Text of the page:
Susan Morrison: May our days be merry and light

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Oh ho! First sighting of a fully decorated tree in a bay window. Well done you. There are those who say Christmas should stay in December but, hey, it’s your tree, it’s your windae, and if you feel the need for Yuletide cheer in November, then break out the baubles.

It’s deeply fashionable to sneer at Christmas. In fact, I know people who start their sneering earlier every year, just to aim an extra snarled comment about crass 
commercialisation at those unbelievably organised people who do their Christmas shopping in October.

Christmas is tawdry, they say. It’s sentimental codswallop and nothing but a giant money trap for retailers to snap up your pennies and pounds. It’s rampant consumerism in a world that doesn’t actually know its Christmastime at all.

Yep. All of the above. But this year I am outing myself as an unashamed fan of the festives. In the face of a Ben Nevis of cynicism, I freely admit I love the whole thing, even the Christmas dinner, which I shall have to cook this year.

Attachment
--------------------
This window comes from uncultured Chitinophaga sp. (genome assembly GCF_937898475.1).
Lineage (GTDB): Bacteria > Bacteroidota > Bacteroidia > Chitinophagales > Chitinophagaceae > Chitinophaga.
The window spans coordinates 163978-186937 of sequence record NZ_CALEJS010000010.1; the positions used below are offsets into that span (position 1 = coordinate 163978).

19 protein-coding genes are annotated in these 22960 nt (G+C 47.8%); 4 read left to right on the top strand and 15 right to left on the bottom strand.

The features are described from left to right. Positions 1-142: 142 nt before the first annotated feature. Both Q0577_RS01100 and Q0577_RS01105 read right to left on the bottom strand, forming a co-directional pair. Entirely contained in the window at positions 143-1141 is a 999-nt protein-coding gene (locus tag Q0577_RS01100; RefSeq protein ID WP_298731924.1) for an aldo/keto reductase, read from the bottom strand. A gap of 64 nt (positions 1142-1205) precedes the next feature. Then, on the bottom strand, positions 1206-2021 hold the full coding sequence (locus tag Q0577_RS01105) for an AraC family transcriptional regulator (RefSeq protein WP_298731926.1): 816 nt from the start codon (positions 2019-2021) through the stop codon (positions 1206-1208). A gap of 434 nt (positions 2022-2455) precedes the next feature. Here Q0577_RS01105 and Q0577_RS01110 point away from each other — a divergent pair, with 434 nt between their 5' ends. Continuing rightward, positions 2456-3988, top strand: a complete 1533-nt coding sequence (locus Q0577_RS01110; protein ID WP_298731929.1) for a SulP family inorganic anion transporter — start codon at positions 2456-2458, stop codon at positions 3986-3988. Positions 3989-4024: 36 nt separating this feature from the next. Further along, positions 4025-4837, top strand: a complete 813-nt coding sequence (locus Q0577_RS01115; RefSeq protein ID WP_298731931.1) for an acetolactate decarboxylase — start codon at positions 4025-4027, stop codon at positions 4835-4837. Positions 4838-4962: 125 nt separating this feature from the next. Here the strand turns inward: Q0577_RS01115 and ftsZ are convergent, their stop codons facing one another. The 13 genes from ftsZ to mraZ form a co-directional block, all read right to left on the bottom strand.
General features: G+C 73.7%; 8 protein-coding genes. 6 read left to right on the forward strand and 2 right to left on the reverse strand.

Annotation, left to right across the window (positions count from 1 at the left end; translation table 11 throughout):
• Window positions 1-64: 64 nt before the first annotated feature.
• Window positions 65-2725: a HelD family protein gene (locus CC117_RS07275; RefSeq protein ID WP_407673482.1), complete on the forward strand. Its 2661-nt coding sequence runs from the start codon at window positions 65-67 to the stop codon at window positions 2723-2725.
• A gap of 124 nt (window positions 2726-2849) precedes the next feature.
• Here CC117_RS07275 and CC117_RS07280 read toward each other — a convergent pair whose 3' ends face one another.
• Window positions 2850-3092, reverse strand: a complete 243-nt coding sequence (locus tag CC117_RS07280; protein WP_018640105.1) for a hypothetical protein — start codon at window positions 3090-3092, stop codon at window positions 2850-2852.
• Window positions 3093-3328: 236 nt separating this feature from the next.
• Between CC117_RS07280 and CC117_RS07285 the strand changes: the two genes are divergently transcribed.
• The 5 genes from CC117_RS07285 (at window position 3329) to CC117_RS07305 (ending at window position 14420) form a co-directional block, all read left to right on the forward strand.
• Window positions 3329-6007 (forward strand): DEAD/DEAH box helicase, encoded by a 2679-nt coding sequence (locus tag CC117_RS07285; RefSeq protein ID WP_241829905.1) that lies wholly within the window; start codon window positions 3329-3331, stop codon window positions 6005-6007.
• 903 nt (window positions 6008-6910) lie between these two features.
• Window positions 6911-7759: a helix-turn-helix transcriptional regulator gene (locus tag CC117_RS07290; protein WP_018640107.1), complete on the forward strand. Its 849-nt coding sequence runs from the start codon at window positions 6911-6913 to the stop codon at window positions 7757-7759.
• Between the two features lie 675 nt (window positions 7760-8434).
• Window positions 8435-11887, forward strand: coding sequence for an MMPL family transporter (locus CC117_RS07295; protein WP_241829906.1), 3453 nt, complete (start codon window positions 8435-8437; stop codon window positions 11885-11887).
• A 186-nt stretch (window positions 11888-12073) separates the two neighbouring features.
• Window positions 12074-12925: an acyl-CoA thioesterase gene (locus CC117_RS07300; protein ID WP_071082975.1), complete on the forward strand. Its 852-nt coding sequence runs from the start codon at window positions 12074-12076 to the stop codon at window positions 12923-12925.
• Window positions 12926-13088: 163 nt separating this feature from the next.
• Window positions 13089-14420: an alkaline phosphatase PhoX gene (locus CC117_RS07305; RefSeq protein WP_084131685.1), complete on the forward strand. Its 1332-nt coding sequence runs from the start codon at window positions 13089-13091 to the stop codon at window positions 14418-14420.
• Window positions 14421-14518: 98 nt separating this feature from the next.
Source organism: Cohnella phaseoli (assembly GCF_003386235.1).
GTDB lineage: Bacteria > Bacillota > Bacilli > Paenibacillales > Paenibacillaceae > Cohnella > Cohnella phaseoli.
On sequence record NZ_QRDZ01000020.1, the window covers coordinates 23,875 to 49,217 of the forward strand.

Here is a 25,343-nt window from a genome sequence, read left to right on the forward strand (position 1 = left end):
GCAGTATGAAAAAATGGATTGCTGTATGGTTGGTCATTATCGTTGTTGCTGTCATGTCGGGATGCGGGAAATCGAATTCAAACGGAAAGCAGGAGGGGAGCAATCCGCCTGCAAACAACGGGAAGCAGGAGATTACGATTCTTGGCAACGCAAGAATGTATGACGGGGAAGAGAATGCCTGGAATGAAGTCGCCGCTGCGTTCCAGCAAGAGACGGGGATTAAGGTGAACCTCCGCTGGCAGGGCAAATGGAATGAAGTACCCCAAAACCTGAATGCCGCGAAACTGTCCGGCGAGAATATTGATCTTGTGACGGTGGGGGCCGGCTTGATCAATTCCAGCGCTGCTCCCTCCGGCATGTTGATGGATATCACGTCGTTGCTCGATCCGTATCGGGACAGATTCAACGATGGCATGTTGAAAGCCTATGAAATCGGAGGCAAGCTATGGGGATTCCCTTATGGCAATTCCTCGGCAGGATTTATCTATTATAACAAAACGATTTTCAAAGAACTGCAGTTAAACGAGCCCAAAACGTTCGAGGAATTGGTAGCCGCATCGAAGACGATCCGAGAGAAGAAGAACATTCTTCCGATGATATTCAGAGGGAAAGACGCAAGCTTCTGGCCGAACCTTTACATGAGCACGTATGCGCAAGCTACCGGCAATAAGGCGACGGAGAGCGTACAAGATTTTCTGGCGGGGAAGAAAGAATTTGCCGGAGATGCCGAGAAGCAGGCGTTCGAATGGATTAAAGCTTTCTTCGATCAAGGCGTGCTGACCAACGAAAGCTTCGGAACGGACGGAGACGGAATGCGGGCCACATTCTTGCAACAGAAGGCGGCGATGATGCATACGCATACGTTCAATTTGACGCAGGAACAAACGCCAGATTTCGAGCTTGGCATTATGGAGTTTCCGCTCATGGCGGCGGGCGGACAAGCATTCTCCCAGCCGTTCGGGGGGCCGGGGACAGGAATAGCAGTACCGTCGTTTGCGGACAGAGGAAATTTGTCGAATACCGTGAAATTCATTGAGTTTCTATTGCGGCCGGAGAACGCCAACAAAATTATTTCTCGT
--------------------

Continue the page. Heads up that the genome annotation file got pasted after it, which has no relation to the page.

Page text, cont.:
Admittedly my family has fairly mixed feelings about that last fact, if you count “horrified” to “appalled” as mixed.

It’s a beacon of light in the very middle of the worst of the year, when the sun appears as rarely as a smile from Lord Sugar. The clouds over the city have the colour and texture of a particularly dreich duvet cover that went into the washing a gleaming white, but someone chucked a black sock into the machine.

It’s cold, dark and miserable, and spring is so very far away.

And then, in the most minging depths of wintery glaur, the city gets a riotous makeover, apparently courtesy of an especially camp fairy godmother, totally off her wings on sherry.

An entire German market lands in the Gardens, selling decent hot spiced wine, although I do sometimes wonder if they have a Scottish market in Dusseldorf selling Mulled Irn-Bru.

People out shopping smile – yes they do, I’ve seen them. Mind you, it could be the effect of the 

It is, genuinely, a wonderful time of the year. It’s a present of light and colour when the world is at its darkest.